This idea of “us” vs. “them” was pretty rampant in the church I grew up in. Basically, unless you attended my church, you weren’t a “real” Christian… with the exception of Baptists, and various “Evangelical” self-starters around town. But for the most part, Lutherans, Presbyterians, Methodists and especially Catholics, “just didn’t get it”. This was never specifically taught or stated… but it was just understood that there were very few “real” Christians in the world and unless you believed exactly what we believed… well… good luck with the after-life.
I have a vague memory of being invited for a sleepover one weekend. The family was planning on going to Mass on Sunday, to which the sleepover participants were invited to come along. I remember that I was allowed to go to the sleepover, but I would not be attending Mass the following morning. I didn’t even ask why. I just knew the family was Catholic, and therefore, it was a given that I wouldn’t be going to church with them on Sunday because, as Catholics, they weren’t “real Christians”, so why would I go to church with people that weren’t “real Christians”? It sounds completely absurd to me now, but as a child, I viewed Catholics as sort of like Jehovah’s Witnesses. They just had a lot of strange ideas and teachings.
To make matters worse, up until my thirties, I had only met one (yes, ONE) real Christian Catholic. All the other Catholics I knew were saints on Sundays and sinners the rest of the week. As in, they could party all week, cheat, steal, and lie, sleep around, swear like sailors, and engage in border-line illegal behavior… UNTIL Sunday when they would get in line at the confessional, attend Mass, do their best to behave until midnight on Sunday and then start the entire vicious cycle all over again. I didn’t understand or relate to this kind of behavior. You were either living for Christ or you weren’t… and from what I saw from the majority of Catholics… they most decidedly were not.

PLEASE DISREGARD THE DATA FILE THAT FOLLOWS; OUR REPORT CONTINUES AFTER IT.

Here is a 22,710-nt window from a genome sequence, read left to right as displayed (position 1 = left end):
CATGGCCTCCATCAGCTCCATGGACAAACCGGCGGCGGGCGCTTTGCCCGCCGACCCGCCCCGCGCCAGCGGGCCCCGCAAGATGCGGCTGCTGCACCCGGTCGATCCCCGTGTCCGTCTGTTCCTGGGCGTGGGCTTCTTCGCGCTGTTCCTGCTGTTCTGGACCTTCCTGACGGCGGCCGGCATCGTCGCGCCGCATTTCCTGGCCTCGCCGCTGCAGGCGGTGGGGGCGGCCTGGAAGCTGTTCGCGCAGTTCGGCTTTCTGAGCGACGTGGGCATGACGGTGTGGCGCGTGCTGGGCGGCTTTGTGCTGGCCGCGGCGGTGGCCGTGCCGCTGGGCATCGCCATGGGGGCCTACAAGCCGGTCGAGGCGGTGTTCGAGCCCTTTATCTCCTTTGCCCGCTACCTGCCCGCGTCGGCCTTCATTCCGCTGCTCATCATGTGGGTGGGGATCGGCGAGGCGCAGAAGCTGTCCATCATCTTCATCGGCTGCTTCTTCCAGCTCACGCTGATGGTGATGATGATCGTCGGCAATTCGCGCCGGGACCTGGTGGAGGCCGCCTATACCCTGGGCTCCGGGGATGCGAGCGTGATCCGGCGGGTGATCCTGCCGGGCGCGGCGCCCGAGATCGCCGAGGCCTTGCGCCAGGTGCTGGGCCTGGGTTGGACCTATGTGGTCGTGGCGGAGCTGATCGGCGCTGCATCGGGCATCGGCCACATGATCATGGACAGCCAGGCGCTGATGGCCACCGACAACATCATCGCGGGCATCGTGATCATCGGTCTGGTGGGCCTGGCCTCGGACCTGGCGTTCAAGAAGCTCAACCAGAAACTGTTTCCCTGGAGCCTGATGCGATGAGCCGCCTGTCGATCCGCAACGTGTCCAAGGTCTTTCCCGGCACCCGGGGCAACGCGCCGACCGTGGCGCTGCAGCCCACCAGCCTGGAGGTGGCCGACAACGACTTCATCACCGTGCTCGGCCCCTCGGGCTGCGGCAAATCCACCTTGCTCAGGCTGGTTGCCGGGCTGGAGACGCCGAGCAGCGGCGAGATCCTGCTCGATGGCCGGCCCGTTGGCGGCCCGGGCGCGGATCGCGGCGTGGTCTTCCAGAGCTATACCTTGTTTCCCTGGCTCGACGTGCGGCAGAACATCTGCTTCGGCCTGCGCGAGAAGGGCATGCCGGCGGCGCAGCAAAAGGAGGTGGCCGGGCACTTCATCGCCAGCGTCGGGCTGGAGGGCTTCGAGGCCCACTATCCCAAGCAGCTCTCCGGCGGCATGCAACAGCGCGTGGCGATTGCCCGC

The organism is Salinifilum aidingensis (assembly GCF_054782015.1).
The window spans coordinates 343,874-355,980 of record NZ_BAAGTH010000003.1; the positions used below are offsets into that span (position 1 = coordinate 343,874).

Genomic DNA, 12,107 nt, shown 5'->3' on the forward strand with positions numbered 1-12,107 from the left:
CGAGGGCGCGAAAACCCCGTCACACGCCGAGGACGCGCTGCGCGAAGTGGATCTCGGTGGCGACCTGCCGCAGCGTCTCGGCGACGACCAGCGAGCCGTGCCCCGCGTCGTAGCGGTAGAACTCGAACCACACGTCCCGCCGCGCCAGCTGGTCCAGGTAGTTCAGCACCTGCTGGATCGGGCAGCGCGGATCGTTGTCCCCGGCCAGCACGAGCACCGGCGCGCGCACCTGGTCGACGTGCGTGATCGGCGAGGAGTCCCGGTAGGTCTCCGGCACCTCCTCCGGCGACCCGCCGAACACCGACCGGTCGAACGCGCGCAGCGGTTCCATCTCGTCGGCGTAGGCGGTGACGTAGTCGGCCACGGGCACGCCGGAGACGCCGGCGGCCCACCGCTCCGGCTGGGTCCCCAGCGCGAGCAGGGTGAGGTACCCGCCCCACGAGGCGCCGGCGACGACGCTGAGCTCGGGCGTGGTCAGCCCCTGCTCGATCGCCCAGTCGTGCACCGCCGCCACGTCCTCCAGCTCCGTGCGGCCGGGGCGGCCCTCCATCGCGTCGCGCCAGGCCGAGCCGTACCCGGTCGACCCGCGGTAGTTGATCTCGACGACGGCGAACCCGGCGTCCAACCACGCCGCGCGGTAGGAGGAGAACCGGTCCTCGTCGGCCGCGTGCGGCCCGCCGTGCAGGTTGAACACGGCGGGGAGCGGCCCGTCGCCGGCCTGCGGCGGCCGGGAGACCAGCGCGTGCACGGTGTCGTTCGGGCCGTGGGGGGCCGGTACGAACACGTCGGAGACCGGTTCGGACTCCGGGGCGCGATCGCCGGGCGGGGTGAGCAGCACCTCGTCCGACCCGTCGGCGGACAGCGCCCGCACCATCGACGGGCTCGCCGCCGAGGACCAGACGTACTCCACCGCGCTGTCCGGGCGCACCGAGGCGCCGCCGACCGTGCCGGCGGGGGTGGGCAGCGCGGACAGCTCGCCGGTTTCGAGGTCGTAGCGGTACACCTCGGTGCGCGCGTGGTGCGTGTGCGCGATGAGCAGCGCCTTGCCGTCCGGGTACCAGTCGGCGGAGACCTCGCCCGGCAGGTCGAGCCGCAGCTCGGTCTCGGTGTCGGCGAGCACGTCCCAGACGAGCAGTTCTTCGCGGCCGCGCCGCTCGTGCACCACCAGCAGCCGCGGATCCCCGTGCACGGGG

This idea of what a Catholic was and wasn’t stuck with me until about eight years ago… when I moved in down the street from a Catholic church and school. I would drive past this Catholic community every single day, and I began to have the most absurd and inexplicable inkling that I really wanted and needed to be part of that community.
And that’s where this whole crazy Catholic journey started.